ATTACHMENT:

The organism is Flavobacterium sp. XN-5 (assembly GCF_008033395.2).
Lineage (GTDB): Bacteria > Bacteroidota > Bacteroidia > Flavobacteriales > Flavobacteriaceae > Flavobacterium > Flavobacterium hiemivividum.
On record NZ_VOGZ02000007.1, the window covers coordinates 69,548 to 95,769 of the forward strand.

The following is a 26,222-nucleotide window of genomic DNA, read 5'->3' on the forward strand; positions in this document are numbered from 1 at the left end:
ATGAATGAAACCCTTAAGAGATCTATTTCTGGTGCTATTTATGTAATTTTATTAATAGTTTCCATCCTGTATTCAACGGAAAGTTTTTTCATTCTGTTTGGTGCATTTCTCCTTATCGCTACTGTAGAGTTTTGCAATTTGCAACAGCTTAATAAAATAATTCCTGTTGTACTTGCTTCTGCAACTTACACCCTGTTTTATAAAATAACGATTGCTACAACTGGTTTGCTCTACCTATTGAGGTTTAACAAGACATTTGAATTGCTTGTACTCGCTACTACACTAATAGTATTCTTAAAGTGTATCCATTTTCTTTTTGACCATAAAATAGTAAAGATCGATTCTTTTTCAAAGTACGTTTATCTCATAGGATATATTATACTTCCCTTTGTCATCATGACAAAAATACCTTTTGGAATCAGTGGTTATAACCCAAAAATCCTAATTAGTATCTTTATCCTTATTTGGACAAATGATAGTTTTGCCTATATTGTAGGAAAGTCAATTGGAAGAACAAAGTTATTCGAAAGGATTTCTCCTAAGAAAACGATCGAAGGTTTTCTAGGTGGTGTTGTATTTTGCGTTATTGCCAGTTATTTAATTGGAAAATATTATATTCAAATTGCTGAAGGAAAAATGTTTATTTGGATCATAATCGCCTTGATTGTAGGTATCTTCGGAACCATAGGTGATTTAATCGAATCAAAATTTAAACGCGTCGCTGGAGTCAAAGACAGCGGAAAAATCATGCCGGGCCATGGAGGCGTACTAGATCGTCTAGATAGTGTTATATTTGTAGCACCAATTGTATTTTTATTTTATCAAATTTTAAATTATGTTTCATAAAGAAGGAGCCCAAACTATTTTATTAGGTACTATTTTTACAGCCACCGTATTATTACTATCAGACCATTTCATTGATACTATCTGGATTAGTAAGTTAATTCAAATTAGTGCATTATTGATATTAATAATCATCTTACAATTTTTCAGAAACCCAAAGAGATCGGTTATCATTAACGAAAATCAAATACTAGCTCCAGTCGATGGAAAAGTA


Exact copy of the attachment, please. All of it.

The organism is Flavobacterium sp. XN-5 (assembly GCF_008033395.2).
Lineage (GTDB): Bacteria > Bacteroidota > Bacteroidia > Flavobacteriales > Flavobacteriaceae > Flavobacterium > Flavobacterium hiemivividum.
On record NZ_VOGZ02000007.1, the window covers coordinates 69,548 to 95,769 of the forward strand.

The following is a 26,222-nucleotide window of genomic DNA, read 5'->3' on the forward strand; positions in this document are numbered from 1 at the left end:
ATGAATGAAACCCTTAAGAGATCTATTTCTGGTGCTATTTATGTAATTTTATTAATAGTTTCCATCCTGTATTCAACGGAAAGTTTTTTCATTCTGTTTGGTGCATTTCTCCTTATCGCTACTGTAGAGTTTTGCAATTTGCAACAGCTTAATAAAATAATTCCTGTTGTACTTGCTTCTGCAACTTACACCCTGTTTTATAAAATAACGATTGCTACAACTGGTTTGCTCTACCTATTGAGGTTTAACAAGACATTTGAATTGCTTGTACTCGCTACTACACTAATAGTATTCTTAAAGTGTATCCATTTTCTTTTTGACCATAAAATAGTAAAGATCGATTCTTTTTCAAAGTACGTTTATCTCATAGGATATATTATACTTCCCTTTGTCATCATGACAAAAATACCTTTTGGAATCAGTGGTTATAACCCAAAAATCCTAATTAGTATCTTTATCCTTATTTGGACAAATGATAGTTTTGCCTATATTGTAGGAAAGTCAATTGGAAGAACAAAGTTATTCGAAAGGATTTCTCCTAAGAAAACGATCGAAGGTTTTCTAGGTGGTGTTGTATTTTGCGTTATTGCCAGTTATTTAATTGGAAAATATTATATTCAAATTGCTGAAGGAAAAATGTTTATTTGGATCATAATCGCCTTGATTGTAGGTATCTTCGGAACCATAGGTGATTTAATCGAATCAAAATTTAAACGCGTCGCTGGAGTCAAAGACAGCGGAAAAATCATGCCGGGCCATGGAGGCGTACTAGATCGTCTAGATAGTGTTATATTTGTAGCACCAATTGTATTTTTATTTTATCAAATTTTAAATTATGTTTCATAAAGAAGGAGCCCAAACTATTTTATTAGGTACTATTTTTACAGCCACCGTATTATTACTATCAGACCATTTCATTGATACTATCTGGATTAGTAAGTTAATTCAAATTAGTGCATTATTGATATTAATAATCATCTTACAATTTTTCAGAAACCCAAAGAGATCGGTTATCATTAACGAAAATCAAATACTAGCTCCAGTCGATGGAAAAGTA